POP1Fan
09-14-2012, 03:28 PM
It's not wrong god **** it!

Serrachio
09-14-2012, 03:33 PM
A mod needs to Hidden Blade this thread.

POP1Fan
09-14-2012, 03:34 PM
A mod needs to Hidden Blade this thread.

http://www.youtube.com/watch?v=nsAjBMZARYk

ACfan443
09-14-2012, 03:39 PM
People who don't care about knowledge shouldn't be allowed to have kids.

This is actually hilarious.

Poodle_of_Doom
09-14-2012, 04:20 PM
And like Shade said, Connor isn't exactly an honours graduate from Cambridge, he's a Mohawk.

That sounds like if falls on the other side of the line bro....

LightRey
09-14-2012, 05:09 PM
I feel this is a little bit tricky. Now that you bring it up, whom sounds better to me, but would it really be the case?

I was taught that whom replaces an object, usually indirect. Not the subject.

Marie gives the paper to Sally.
Marie gives the paper to whom?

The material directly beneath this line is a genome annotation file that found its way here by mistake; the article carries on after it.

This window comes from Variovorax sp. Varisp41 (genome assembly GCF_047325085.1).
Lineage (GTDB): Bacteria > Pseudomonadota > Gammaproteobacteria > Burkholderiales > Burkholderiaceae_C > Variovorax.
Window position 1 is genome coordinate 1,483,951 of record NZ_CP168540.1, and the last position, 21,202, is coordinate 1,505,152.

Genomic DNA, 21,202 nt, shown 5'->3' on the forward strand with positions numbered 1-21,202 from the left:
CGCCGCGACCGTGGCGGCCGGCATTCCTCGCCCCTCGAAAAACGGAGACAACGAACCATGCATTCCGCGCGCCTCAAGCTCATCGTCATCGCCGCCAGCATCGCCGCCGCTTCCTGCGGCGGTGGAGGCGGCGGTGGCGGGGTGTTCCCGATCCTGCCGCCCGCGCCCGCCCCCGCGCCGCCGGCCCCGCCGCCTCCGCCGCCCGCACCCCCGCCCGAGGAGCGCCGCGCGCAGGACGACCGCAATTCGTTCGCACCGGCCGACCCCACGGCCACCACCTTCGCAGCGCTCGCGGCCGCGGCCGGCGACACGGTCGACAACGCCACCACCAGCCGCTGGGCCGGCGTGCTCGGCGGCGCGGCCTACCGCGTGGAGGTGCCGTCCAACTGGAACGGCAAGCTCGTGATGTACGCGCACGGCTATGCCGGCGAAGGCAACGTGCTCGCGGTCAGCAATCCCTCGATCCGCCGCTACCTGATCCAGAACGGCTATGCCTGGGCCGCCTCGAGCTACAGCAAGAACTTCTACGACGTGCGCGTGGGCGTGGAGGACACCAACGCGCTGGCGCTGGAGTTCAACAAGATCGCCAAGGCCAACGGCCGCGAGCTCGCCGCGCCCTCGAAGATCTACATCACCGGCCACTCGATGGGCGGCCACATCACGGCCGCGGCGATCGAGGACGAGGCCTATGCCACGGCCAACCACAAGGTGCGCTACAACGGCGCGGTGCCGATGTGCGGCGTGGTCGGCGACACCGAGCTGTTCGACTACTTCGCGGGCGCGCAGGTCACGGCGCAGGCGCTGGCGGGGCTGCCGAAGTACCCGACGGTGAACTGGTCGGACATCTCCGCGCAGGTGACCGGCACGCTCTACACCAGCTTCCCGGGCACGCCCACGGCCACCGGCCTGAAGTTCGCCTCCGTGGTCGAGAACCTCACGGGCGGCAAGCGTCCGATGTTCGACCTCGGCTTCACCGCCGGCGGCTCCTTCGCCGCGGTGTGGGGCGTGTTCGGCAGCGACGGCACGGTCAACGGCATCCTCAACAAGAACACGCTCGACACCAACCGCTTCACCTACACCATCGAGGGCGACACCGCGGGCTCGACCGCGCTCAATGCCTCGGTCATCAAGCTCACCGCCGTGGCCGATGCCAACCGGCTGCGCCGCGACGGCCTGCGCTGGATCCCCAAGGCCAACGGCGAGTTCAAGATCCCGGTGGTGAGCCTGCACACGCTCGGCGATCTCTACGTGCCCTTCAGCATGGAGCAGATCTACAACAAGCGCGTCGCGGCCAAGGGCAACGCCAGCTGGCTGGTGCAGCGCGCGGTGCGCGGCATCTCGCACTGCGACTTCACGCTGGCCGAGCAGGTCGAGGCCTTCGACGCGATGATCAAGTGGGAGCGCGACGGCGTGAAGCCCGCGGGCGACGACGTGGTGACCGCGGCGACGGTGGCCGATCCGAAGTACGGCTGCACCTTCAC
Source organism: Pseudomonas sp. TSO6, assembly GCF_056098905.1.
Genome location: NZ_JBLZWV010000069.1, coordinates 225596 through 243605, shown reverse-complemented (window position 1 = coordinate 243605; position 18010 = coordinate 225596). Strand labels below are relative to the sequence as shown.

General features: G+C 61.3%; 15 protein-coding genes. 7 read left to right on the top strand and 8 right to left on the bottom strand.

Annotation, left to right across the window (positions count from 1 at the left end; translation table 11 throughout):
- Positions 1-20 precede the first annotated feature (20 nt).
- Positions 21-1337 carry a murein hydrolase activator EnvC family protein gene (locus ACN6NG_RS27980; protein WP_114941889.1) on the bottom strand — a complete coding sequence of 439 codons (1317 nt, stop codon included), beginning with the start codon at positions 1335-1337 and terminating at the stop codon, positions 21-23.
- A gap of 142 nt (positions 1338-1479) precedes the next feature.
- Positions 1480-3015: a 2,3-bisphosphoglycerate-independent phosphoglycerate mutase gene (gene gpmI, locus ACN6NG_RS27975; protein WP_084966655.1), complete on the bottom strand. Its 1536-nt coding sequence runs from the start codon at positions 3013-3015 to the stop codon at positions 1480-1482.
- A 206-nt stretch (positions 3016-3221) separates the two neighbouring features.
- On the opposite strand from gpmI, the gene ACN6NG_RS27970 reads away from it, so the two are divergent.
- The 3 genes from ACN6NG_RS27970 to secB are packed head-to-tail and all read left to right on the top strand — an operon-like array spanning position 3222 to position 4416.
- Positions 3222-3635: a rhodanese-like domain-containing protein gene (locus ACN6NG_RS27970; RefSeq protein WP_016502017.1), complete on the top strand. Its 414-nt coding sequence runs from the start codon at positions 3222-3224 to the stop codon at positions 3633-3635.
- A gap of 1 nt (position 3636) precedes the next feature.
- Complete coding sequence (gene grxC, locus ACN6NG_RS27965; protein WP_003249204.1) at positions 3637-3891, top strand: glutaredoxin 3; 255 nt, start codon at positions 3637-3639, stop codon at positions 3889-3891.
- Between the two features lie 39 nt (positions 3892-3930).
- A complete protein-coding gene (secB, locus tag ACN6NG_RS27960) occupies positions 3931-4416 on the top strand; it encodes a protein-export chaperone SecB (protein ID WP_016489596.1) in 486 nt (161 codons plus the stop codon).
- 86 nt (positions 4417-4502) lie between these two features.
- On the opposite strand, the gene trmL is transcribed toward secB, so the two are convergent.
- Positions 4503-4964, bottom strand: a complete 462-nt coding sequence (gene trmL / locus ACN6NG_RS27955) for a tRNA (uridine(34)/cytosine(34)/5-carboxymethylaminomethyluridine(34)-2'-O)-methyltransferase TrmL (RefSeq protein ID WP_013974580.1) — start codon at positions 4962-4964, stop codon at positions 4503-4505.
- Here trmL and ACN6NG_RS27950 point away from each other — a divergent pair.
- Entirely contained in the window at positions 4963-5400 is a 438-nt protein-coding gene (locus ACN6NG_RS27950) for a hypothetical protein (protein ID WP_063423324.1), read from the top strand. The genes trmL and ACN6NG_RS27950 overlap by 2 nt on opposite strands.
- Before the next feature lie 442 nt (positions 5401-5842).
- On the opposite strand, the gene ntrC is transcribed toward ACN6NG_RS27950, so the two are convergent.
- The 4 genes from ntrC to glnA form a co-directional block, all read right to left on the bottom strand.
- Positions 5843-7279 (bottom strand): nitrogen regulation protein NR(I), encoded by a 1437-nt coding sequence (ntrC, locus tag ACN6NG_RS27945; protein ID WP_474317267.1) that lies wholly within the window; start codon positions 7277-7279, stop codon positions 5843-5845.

Who gives the paper to Sally?

Now:

"They speak of liberty and justice, but for who?"

They is the subject, followed by direct objects liberty and justice. But serves as a conjunction. The end of the sentence is a dependent clause. Preposition, subject. No predicate The subject is who, not whom.

This is where I wonder: Is the ending of the sentence, who, acting as a subject for a new sentence, or rather, an object of sorts? Since there is no verb directly addressing it - speak addresses liberty and justice - I have to assume it is not the object of anything. It is also obviously not a verb. So I believe that in this odd case, they are actually correct in saying who rather than who, unless I'm missing something./
The use of "whom" is not limited to the object. In fact I am quite sure (though not entirely certain) that it is always used if it is not the subject of a sentence.